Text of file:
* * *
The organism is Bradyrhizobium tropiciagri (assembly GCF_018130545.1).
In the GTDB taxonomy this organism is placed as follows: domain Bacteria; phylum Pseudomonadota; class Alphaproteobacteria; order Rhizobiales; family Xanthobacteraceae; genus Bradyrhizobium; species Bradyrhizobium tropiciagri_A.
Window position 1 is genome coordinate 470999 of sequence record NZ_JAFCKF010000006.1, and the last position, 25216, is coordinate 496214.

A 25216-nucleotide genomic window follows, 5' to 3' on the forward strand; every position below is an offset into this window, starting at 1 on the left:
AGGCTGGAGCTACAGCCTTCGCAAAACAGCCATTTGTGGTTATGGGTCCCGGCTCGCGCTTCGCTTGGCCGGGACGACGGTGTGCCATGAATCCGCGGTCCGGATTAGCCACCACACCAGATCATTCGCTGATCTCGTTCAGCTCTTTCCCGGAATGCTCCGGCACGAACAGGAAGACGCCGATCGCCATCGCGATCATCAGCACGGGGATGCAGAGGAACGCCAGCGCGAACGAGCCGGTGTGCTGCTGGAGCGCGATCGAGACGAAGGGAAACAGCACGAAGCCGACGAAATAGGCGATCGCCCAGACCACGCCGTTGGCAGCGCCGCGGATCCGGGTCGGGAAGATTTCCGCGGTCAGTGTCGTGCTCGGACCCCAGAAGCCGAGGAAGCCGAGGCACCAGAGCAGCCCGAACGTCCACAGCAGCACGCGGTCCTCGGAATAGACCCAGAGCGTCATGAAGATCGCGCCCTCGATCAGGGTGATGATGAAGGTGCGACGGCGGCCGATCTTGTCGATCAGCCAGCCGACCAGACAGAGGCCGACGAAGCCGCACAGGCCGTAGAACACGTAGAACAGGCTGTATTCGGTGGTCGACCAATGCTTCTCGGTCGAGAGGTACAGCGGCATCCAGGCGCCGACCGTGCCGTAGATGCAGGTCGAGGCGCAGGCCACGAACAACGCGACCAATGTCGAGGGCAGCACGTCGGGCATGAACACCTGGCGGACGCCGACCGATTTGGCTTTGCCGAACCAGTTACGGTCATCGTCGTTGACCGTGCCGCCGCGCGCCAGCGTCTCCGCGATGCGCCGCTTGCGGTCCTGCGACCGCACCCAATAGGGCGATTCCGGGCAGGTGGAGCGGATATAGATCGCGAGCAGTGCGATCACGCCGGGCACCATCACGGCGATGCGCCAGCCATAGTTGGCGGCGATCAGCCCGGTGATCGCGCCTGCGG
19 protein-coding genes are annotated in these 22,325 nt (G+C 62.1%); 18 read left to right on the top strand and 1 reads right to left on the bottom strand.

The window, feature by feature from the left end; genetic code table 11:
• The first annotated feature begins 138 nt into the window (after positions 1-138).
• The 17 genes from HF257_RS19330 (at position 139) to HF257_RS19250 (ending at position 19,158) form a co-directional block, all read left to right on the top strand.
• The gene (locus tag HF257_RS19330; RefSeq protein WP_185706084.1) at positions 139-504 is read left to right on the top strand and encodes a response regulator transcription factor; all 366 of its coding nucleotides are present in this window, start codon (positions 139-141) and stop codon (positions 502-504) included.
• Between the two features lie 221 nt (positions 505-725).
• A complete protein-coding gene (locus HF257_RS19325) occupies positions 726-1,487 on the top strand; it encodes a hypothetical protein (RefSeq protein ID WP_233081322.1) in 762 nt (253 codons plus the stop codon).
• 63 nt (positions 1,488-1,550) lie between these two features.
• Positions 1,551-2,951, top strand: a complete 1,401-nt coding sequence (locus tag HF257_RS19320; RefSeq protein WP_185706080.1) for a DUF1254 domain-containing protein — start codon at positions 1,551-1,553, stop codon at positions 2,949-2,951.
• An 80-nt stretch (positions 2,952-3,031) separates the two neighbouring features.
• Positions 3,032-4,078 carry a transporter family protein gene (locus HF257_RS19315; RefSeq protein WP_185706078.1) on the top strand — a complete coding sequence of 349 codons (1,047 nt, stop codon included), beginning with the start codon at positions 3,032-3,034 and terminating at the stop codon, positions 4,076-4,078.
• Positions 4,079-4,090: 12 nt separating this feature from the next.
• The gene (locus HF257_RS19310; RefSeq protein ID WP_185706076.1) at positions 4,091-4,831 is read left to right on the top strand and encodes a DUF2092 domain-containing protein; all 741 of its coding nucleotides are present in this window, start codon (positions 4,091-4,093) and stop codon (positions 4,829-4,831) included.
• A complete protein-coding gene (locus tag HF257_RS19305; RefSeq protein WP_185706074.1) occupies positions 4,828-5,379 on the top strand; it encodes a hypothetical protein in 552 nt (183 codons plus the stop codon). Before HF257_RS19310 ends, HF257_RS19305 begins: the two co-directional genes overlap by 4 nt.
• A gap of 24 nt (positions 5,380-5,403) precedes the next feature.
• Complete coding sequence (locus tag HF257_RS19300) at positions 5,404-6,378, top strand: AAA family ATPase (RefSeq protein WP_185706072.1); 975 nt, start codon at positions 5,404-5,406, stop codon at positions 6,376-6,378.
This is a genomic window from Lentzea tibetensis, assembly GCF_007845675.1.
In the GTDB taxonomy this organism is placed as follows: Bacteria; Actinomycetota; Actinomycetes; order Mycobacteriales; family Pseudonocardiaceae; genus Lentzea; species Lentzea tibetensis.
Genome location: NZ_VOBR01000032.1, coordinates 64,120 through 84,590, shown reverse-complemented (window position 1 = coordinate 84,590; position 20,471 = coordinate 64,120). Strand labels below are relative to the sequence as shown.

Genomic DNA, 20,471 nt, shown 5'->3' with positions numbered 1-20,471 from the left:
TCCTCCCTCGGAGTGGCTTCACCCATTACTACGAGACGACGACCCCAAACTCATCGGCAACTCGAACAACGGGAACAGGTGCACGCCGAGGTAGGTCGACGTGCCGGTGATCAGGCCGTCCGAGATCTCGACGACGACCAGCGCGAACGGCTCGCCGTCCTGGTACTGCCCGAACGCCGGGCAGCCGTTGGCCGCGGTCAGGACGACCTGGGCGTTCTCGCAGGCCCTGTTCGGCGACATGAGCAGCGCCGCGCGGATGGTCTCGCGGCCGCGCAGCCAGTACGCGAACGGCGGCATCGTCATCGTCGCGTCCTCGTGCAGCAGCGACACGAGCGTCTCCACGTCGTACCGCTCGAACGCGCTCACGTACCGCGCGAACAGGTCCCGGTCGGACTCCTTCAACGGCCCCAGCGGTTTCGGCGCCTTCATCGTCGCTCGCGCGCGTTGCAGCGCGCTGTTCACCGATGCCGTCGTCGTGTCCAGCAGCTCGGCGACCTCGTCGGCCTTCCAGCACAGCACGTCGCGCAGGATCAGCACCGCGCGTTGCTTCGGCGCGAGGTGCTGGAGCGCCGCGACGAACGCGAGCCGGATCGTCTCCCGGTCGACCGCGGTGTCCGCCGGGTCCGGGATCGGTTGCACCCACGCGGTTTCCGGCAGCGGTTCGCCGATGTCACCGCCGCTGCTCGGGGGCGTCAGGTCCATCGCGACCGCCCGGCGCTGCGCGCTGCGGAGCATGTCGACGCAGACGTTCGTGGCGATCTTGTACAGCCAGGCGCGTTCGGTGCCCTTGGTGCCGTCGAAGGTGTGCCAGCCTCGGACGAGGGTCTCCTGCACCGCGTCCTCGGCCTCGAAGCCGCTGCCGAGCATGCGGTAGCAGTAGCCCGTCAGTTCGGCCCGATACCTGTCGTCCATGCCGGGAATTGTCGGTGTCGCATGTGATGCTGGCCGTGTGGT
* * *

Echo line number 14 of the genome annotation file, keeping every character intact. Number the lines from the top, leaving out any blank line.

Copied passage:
• Positions 1,551-2,951, top strand: a complete 1,401-nt coding sequence (locus tag HF257_RS19320; RefSeq protein WP_185706080.1) for a DUF1254 domain-containing protein — start codon at positions 1,551-1,553, stop codon at positions 2,949-2,951.